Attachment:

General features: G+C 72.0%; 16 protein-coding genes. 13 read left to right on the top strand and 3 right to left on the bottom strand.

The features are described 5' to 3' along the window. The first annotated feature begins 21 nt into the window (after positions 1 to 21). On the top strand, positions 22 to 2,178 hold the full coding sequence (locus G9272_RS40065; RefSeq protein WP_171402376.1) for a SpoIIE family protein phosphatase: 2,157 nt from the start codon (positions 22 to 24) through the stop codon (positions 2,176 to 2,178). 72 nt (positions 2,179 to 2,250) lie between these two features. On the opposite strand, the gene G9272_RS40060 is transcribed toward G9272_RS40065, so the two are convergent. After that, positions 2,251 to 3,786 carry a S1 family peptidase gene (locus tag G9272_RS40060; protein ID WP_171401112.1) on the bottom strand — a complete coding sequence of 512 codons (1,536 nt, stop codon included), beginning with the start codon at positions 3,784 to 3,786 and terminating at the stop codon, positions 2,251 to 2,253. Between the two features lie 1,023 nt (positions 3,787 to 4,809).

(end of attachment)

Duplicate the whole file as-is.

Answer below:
General features: G+C 72.0%; 16 protein-coding genes. 13 read left to right on the top strand and 3 right to left on the bottom strand.

The features are described 5' to 3' along the window. The first annotated feature begins 21 nt into the window (after positions 1 to 21). On the top strand, positions 22 to 2,178 hold the full coding sequence (locus G9272_RS40065; RefSeq protein WP_171402376.1) for a SpoIIE family protein phosphatase: 2,157 nt from the start codon (positions 22 to 24) through the stop codon (positions 2,176 to 2,178). 72 nt (positions 2,179 to 2,250) lie between these two features. On the opposite strand, the gene G9272_RS40060 is transcribed toward G9272_RS40065, so the two are convergent. After that, positions 2,251 to 3,786 carry a S1 family peptidase gene (locus tag G9272_RS40060; protein ID WP_171401112.1) on the bottom strand — a complete coding sequence of 512 codons (1,536 nt, stop codon included), beginning with the start codon at positions 3,784 to 3,786 and terminating at the stop codon, positions 2,251 to 2,253. Between the two features lie 1,023 nt (positions 3,787 to 4,809).